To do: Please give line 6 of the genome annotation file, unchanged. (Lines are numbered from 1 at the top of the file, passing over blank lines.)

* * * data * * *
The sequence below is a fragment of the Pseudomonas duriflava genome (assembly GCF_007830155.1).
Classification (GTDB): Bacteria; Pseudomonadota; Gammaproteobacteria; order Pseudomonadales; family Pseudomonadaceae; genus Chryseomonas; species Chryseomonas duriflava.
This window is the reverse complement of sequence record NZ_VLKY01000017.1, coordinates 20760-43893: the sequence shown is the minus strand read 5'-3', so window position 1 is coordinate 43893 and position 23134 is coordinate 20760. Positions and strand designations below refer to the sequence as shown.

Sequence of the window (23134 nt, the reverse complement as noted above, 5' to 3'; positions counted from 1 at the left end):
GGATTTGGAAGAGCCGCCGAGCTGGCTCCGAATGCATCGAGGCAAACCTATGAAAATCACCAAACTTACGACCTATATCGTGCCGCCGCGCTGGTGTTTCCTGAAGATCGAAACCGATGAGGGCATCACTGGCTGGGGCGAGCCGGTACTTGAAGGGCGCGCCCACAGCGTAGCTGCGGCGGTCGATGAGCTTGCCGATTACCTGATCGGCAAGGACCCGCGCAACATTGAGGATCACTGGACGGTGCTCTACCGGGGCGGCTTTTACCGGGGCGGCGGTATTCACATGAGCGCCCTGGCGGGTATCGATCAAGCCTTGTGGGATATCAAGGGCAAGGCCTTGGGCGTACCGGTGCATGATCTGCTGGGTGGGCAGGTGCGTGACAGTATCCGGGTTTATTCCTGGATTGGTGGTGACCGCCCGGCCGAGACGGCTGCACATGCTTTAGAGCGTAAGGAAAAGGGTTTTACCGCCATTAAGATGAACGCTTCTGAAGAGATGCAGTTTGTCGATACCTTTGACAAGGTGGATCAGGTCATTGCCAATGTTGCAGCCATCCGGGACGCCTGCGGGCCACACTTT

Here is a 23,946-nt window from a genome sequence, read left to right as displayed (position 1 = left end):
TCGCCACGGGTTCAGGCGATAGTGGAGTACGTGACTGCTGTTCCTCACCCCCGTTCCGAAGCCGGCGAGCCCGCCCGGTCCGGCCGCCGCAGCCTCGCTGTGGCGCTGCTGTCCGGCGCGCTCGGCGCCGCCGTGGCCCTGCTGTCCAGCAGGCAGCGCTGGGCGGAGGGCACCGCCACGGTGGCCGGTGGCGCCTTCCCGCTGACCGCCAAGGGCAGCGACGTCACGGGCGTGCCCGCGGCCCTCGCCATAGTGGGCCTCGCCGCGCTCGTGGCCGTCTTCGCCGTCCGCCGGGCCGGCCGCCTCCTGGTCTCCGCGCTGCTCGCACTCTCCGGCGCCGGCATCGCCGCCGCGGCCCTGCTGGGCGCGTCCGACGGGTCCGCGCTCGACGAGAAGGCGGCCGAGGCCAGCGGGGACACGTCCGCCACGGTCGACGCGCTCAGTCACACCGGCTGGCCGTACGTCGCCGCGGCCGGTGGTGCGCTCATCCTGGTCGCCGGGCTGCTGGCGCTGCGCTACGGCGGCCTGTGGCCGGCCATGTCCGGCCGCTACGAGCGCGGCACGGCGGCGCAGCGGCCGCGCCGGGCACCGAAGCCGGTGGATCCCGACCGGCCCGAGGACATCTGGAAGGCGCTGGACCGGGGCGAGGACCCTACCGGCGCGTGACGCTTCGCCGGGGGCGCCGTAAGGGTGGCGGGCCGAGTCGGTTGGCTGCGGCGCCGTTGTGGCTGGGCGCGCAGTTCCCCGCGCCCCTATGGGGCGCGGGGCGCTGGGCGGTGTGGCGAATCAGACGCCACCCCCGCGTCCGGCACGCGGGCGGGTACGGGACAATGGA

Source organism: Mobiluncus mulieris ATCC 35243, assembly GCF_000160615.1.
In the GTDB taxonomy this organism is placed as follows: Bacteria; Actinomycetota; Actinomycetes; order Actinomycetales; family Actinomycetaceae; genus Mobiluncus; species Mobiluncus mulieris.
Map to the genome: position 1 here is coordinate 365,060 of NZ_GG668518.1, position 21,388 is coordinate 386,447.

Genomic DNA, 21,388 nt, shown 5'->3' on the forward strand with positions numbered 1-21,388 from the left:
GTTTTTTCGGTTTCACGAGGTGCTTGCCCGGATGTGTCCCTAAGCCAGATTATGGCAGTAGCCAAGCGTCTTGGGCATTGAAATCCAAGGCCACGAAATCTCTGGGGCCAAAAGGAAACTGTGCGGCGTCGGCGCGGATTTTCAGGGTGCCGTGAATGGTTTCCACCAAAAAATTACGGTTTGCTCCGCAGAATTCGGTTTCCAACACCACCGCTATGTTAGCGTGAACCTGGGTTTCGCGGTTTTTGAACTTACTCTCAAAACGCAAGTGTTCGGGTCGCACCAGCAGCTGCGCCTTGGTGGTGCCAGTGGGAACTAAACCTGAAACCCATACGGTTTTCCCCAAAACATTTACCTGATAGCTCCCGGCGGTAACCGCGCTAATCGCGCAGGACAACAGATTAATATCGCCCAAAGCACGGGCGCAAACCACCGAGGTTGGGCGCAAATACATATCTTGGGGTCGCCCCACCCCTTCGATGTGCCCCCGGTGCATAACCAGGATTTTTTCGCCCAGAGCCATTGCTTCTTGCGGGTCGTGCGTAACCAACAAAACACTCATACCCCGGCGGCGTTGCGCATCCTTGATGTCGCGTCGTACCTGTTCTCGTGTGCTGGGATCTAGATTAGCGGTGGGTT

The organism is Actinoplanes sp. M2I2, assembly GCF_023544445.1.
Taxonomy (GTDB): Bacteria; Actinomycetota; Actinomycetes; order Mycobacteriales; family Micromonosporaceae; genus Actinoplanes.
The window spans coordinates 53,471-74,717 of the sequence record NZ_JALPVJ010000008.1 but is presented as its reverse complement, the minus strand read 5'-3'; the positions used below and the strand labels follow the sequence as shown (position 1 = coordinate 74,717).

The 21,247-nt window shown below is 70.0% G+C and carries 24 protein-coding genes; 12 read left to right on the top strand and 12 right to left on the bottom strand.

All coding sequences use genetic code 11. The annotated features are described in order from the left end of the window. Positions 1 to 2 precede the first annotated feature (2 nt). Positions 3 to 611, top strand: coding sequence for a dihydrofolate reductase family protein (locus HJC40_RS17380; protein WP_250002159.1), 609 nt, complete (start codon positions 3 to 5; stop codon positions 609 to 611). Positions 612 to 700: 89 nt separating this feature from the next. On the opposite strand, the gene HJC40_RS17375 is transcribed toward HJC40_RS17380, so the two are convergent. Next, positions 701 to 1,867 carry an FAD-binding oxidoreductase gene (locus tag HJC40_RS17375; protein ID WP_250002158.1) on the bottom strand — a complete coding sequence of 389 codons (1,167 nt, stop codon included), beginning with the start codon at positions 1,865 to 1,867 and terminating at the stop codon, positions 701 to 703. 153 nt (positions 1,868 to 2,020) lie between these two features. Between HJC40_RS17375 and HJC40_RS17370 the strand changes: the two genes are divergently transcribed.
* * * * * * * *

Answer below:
Here is a 23,946-nt window from a genome sequence, read left to right as displayed (position 1 = left end):